Wednesday, January 18, 2012

Elusive Rogue Glacier Threatens Northwest

"It just vanished!"

By Barry Dinkhorn, Port Angeles, WA, for Borderline Security News

Olympic National Park's GICE (Glacial Ice Containment Enforcement) Office announced today that there may be a rogue glacier loose somewhere in the Park.

Although there is little chance of an encounter between those enjoying backcountry recreation and the missing Ferry Glacier, visitors are urged to use extreme caution. No one should approach, attempt to feed, or worst of all, tease any frozen feature they find, especially if it is extremely large and moving toward them, no matter how slowly.

Glaciers are generally regarded as sluggish and may seem docile, even dim-witted, but they have enough strength to reshape entire landscapes, tearing at mountains, rerouting rivers, even creating whole new valleys where none existed before, so they are nothing to fool with.

Ferry Glacier was one of the largest glaciers in the entire Park but for some unknown reason has abandoned its rocky lair in the Bailey Range.

This may sound surprising but glaciers, while kept under close surveillance, measured, and mapped regularly, have normally been visited only infrequently since they are both solitary and highly territorial.

Up to now at least, all have remained solidly anchored well within narrowly circumscribed areas. Most have in fact, over the last few decades, been retreating to the highest reaches of their home ranges and avoiding almost all contact with humans.

And underfunding, with resultant staff shortages the last few years, has reduced the frequency of glacial observation team visits even more.

Bert Gleason, Chief of GICE for the last 17 years, said of Ferry, "The first time I passed it, I didn't know it was even supposed to be a glacier. It was raining heavily, and I couldn't see exactly where I was. That was my first ever experience with a glacier, and now somehow it's gone," he said.

Several years after that first meeting, while on a routine check-up trip around the Park, Gleason saw the glacier again, but it seemed to be much smaller than it appeared on maps. "That should have been our wake-up call," he said. "The last time I got out there, just last week, there was nothing more than a lake and a bit of snow," he said. "We have no idea where the glacier might be by now, although it probably hasn't gotten far," he continued.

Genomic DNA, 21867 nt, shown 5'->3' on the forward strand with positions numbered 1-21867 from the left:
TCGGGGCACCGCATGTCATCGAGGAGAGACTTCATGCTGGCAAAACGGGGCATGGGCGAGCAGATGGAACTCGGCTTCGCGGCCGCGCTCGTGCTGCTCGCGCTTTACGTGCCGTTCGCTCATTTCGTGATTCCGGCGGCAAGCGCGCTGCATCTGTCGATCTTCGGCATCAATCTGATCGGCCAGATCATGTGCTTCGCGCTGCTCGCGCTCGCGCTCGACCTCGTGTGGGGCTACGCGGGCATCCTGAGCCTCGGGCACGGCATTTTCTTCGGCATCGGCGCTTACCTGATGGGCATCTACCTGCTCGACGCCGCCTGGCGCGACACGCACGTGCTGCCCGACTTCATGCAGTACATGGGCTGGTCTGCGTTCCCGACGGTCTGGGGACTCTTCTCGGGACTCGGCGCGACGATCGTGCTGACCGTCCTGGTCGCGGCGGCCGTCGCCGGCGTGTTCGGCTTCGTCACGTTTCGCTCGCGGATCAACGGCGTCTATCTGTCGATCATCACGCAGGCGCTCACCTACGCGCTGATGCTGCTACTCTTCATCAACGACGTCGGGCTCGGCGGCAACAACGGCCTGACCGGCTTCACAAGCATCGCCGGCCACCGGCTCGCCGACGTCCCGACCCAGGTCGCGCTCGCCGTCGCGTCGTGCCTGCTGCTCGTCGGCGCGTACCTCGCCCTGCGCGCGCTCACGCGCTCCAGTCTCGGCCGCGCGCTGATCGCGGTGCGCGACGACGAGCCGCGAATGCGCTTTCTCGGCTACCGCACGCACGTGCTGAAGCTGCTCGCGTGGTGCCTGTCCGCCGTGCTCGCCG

"We're warning everyone to be on the lookout just in case," he said. "This is something the size and mass of 20 trillion ice cubes, so it can't stay out of sight forever. Right now were focusing mainly on roads traversing the Park and on nearby highways. If you're a trucker or motorist passing through, we urge you not to pick up hitchhikers, especially if they are bright white, shedding tons of boulders and gravel everywhere, and cover several square miles. That could be trouble. And that goes double for night-time travel," he noted.

Even as rangers and GICE SWAT teams scour the Park for clues to the whereabouts of Ferry Glacier, there have been numerous reports in the last few hours of massive snowstorms covering the entire region. This has some wondering if Ferry Glacier hasn't already made it past Park boundaries and perhaps has decided to split up and try as many escape routes as possible.

There's even been a report in the last few minutes of a truck rollover on I-90 which has blocked the highway and left it covered in frozen tomato paste.

Area residents are urged to stay home and venture forth only cautiously until this situation has been resolved.


More:

Cliff Mass weather blog: Wednesday Snow Storm

News: Olympic National Park glaciers continue to shrink, most recent study finds

ONP: Glaciers and Climate Change

Photos: Glaciers Of Olympic National Park

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